Early detection is considered to be the best defense against breast cancer and imaging plays a very important role in screening and in the diagnosis of symptomatic women. Infrared thermal imaging of skin temperature changes caused by a malignant tumor in breast is a rapidly developing detection modality with potential for functional detection. Knowledge and control of environmental factors which affect the skin temperature can reduce misinterpretations and false diagnosis associated with infrared imaging. A bio heat transfer based numerical model was utilized to study the energy balance in healthy and malignant breasts subjected to low velocity forced convection in a wind tunnel. Existing estimates of metabolic heating rates and previous measurements of temperature distributions along the radial direction in a region intersecting a known tumor and a comparable region in the healthy breast of the same patient were used to estimate the blood perfusion rates for the tumor. A simplified structural and thermal model was used for representing the changes within and around the tumor. Steady state temperature distributions on the skin surface of the breasts were obtained by numerically solving the conjugate heat transfer problem. Parametric studies on the influences of the airflow on the skin thermal expression of tumors were performed. It was found that the presence of tumor may not be clearly shown due to the irregularity of the skin temperature distribution induced by the flow field. Image processing techniques could be employed to eliminate the effects of the flow field and thermal noise and significantly improve the thermal signature of the tumor on the skin surface.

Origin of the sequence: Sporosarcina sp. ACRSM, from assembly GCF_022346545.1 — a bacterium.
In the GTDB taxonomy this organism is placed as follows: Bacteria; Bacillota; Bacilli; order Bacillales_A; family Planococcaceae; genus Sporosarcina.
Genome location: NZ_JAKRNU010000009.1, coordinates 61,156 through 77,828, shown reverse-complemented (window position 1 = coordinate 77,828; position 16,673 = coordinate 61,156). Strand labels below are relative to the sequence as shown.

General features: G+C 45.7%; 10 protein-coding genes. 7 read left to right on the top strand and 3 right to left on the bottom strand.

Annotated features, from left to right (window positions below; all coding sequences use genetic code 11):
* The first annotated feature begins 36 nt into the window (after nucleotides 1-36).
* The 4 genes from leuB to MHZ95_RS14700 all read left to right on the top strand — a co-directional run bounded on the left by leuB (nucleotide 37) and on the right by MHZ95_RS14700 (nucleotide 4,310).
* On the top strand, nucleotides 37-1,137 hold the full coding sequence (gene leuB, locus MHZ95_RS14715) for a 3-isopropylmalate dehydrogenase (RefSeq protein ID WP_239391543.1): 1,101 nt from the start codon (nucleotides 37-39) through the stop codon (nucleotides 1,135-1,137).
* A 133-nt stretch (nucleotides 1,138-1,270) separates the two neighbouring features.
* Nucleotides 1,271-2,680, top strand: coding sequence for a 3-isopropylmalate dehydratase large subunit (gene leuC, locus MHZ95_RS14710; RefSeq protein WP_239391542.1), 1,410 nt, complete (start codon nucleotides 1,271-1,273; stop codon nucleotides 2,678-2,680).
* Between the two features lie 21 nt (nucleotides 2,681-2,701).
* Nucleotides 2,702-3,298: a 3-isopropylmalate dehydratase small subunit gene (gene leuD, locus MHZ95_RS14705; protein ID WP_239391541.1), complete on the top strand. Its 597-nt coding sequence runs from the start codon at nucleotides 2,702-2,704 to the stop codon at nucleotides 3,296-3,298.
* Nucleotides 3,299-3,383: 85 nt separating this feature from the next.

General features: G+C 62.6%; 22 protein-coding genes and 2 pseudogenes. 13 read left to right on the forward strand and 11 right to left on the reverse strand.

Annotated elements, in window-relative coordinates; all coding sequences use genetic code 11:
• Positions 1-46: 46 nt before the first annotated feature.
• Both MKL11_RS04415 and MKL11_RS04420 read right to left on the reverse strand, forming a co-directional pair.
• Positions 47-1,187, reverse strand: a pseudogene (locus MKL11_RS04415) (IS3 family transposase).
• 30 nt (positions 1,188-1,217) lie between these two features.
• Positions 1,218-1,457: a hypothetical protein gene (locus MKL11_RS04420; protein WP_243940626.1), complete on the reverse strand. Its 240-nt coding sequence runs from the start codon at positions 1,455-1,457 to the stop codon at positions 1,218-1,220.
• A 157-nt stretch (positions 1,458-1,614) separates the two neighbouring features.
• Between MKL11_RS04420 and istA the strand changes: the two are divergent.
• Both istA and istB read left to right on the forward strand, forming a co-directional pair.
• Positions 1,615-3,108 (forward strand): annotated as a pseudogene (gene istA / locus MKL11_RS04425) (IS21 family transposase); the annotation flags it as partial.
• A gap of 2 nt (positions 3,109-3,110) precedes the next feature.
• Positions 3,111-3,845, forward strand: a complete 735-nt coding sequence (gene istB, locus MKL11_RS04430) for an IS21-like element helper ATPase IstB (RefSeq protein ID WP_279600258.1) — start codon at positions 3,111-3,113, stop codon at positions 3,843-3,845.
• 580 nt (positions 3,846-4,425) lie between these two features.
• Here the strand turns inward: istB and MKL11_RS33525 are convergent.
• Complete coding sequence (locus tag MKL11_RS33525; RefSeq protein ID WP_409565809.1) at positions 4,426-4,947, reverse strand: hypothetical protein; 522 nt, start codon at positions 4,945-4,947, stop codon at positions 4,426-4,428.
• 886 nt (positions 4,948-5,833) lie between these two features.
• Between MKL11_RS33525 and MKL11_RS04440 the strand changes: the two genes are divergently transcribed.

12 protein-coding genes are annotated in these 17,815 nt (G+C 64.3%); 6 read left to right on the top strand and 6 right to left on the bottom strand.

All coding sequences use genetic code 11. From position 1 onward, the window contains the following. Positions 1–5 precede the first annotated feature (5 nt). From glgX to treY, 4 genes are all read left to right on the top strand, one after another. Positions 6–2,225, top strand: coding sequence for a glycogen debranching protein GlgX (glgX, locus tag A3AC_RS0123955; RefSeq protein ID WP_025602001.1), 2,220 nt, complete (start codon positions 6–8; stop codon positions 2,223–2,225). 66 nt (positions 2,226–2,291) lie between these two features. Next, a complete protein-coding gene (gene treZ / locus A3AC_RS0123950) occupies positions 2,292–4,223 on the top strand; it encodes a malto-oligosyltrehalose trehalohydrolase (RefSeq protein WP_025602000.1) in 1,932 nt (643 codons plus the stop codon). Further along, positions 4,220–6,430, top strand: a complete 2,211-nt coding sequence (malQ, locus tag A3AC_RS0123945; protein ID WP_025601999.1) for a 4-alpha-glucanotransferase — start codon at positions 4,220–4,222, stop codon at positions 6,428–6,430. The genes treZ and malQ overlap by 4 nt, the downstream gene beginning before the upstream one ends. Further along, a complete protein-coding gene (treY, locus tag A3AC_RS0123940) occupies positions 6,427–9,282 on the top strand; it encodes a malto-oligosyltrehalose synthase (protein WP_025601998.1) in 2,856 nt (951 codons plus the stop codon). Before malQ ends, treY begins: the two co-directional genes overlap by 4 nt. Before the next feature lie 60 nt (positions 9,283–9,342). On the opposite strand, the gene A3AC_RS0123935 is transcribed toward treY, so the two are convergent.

Numerical Simulation of Enhanced Skin Thermal Signature of Female Breast Tumor Subjected to Forced Convection
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Gupta, A, Hu, L, Gore, JP, & Xu, LX. "Numerical Simulation of Enhanced Skin Thermal Signature of Female Breast Tumor Subjected to Forced Convection." Proceedings of the ASME 2003 International Mechanical Engineering Congress and Exposition. Advances in Bioengineering. Washington, DC, USA. November 15–21, 2003. pp. 21-29. ASME. https://doi.org/10.1115/IMECE2003-43825
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